Our journey into the past continues…
For those of you not following my post in chronological order, firstly Hi and secondly we are journeying through Susan Bauers, The Story of the World: Volume 1, Ancient Times.
We are up to the chapter covering early nomadic people and farmers. We have learnt about the fertile crescent, shadufs and what made the nomads settle and become farmers. So far, all three children have been avid listeners and participators in our history adventures :), and today was no different!
As an 8 year old, I had the privilege of travelling a little of the world with my parents and younger brother. My parents immigrated from South Africa in the late 70′s, so we spent a fair amount of time on the east coast with family during our travels. The sights, smells and tastes of that beautiful country made a great impression on my young spirit, but one experience that was especially magical was… seeing Bushmen cave paintings up close!
In the Drakensberg mountains, at a place called Giants Castle, 800yr old Bushmen cave paintings can be viewed in an open air cave museum. They are beautifully reserved and within easy walking distance from the accommodation we were staying in.
One of the activities suggested in the Story of the World activity book, is cave painting. Well, there was no hesitation from me on this one and the children were almost as excited. In fact, after watching a few YouTube clips on cave painting and looking at lots of photos, the mystery and beauty of such ancient art, captured their imaginations!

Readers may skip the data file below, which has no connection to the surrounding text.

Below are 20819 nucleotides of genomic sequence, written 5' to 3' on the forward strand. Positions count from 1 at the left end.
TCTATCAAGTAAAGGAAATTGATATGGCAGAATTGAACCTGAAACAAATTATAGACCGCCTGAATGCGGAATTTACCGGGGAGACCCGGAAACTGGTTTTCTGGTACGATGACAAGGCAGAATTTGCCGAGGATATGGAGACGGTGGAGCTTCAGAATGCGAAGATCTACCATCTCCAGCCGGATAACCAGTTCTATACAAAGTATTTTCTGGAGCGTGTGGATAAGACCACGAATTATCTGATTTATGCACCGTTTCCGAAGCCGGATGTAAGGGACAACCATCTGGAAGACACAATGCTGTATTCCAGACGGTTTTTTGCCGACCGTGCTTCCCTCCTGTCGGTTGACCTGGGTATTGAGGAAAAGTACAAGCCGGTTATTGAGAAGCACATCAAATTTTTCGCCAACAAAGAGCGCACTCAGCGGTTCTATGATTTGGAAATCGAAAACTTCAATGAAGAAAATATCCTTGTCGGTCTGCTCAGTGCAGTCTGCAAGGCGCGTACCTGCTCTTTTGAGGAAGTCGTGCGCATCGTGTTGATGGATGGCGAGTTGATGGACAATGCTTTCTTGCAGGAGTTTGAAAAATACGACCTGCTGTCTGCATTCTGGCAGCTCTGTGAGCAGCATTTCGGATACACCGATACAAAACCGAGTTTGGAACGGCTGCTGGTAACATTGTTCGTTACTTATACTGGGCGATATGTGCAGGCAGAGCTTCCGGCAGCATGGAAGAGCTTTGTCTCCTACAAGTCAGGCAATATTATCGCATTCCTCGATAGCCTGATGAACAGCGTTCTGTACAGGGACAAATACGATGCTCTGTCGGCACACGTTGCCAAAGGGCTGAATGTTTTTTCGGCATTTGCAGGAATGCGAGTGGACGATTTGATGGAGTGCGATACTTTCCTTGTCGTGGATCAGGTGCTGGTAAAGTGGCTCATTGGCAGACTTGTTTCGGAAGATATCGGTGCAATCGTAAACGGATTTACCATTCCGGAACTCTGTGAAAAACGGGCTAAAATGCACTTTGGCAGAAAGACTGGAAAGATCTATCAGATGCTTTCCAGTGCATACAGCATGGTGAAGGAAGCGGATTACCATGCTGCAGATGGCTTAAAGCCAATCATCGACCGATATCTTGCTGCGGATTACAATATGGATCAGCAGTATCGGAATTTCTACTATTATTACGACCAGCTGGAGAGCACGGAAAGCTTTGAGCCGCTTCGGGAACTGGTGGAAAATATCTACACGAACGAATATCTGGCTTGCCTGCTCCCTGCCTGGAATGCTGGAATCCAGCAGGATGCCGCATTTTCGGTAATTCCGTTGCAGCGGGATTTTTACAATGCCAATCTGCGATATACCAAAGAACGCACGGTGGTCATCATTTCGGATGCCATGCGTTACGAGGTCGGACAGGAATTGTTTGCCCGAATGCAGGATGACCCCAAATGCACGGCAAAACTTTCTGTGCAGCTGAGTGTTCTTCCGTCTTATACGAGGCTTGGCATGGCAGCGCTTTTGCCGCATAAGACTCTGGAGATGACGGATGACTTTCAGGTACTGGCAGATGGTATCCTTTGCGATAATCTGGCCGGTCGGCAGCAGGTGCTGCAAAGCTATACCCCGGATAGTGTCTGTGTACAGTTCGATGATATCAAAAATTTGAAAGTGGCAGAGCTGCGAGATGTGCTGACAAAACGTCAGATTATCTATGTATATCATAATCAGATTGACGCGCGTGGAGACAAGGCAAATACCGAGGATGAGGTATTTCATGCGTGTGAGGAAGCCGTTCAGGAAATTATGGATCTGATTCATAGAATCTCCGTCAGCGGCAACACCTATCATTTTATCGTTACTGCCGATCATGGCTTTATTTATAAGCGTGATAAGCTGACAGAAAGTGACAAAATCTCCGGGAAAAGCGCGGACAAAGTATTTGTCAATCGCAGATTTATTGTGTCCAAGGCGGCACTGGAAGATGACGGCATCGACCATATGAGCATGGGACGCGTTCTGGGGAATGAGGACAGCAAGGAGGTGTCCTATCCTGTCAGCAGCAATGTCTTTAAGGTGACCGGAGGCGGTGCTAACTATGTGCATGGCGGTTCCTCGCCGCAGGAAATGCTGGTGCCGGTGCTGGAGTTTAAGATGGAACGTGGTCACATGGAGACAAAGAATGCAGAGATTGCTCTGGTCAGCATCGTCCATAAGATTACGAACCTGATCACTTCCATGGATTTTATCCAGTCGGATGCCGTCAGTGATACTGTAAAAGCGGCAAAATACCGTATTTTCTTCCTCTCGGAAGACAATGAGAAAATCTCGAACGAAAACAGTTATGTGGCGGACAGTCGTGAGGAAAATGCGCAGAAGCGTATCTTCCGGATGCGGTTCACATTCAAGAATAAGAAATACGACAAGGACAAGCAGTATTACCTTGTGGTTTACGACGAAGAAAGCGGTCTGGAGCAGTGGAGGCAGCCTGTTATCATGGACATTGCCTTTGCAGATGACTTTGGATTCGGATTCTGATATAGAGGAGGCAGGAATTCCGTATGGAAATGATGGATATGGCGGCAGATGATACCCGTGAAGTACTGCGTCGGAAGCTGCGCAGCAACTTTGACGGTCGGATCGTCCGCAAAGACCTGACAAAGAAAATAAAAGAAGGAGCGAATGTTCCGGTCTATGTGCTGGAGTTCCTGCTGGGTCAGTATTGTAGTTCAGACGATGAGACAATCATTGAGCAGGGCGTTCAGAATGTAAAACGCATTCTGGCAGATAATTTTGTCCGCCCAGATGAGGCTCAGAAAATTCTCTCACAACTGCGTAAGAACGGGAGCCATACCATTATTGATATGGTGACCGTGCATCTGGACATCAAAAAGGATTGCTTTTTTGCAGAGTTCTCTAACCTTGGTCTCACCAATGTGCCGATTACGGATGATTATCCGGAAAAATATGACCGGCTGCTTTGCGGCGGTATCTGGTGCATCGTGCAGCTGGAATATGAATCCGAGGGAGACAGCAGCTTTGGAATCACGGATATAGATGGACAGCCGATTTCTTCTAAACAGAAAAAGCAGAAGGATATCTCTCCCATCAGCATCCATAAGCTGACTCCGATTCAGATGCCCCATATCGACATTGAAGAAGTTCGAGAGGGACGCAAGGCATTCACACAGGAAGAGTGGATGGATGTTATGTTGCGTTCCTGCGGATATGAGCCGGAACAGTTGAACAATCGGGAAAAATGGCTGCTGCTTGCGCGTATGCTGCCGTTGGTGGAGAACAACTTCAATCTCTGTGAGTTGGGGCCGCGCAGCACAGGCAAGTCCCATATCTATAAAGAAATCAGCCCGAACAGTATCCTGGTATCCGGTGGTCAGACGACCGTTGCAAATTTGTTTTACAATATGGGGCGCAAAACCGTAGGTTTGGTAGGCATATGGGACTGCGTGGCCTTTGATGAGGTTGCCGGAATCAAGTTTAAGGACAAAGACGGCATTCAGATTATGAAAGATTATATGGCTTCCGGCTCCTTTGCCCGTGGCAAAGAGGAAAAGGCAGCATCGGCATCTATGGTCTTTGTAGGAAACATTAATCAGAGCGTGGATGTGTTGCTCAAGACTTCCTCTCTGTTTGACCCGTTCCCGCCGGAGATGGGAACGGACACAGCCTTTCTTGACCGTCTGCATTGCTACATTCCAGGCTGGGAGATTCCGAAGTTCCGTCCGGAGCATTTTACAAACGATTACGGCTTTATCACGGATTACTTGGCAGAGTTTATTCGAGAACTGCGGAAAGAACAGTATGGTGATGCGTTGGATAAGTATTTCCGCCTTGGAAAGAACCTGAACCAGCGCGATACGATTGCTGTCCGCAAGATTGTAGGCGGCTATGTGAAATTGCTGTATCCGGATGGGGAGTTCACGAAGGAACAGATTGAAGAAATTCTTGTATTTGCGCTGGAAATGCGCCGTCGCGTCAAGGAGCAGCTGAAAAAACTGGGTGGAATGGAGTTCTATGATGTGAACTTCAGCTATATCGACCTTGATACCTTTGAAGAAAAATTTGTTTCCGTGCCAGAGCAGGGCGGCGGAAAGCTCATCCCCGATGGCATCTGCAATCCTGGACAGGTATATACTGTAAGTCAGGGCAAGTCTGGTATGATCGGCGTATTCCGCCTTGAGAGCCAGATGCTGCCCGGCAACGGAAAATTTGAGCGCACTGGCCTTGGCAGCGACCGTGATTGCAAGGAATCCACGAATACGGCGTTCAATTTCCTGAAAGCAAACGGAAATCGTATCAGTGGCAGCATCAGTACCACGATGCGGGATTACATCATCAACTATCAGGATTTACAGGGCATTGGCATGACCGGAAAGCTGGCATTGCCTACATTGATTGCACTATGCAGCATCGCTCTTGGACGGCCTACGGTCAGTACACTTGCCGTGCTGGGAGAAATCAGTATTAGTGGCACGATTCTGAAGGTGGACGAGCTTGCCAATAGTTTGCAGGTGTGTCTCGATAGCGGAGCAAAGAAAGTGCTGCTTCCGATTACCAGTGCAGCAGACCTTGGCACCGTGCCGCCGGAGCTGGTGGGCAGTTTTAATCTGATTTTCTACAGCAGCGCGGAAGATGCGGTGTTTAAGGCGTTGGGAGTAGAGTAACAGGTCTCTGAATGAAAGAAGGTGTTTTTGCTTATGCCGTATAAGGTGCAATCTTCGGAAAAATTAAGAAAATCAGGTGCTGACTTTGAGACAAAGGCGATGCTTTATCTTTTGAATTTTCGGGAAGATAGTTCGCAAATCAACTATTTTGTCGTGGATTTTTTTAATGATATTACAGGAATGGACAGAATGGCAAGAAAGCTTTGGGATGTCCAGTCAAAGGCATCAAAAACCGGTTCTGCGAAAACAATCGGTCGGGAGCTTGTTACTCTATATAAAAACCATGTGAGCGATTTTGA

As my hubby would tell you, there are instructions and recipes, and then there’s Ruth’s way!
Here is how we created our own cave paintings!
Take a grey piece of paper and chalk pastels (brown, grey, black and white)
Scrunch up the piece of paper tightly, then smooth it back out again. Taking your white chalk pastel, rub it lightly over the surface. This will highlight some of the creases and create a nice rock effect.
Take a brown chalk pastel and trace around your hand. We chose to stick with hands, as the children were captivated by the photos of cave walls covered in handprints. They are also simple for little ones and a nice memento for the future.
Go round the hand print outline with brown and dark grey, making a very thick edge.
Now the chalk pastels come into their own! Smudge the chalk outwards from the edge making a blurry effect all around the hand print. This gives you the effect seen in the cave paintings.
Take the white chalk pastel and rub it over the inside of the hand print, then smudge. You might have to do this several times to highlight the hand enough. I then added Master Lukes hand print as well, slightly overlapping them and followed the same process. Finally to finish it off, I used the white and black to highlight the paper crease a little more for more effect.
VOILA!! Your very own cave painting!
Have fun and play round with animals and people!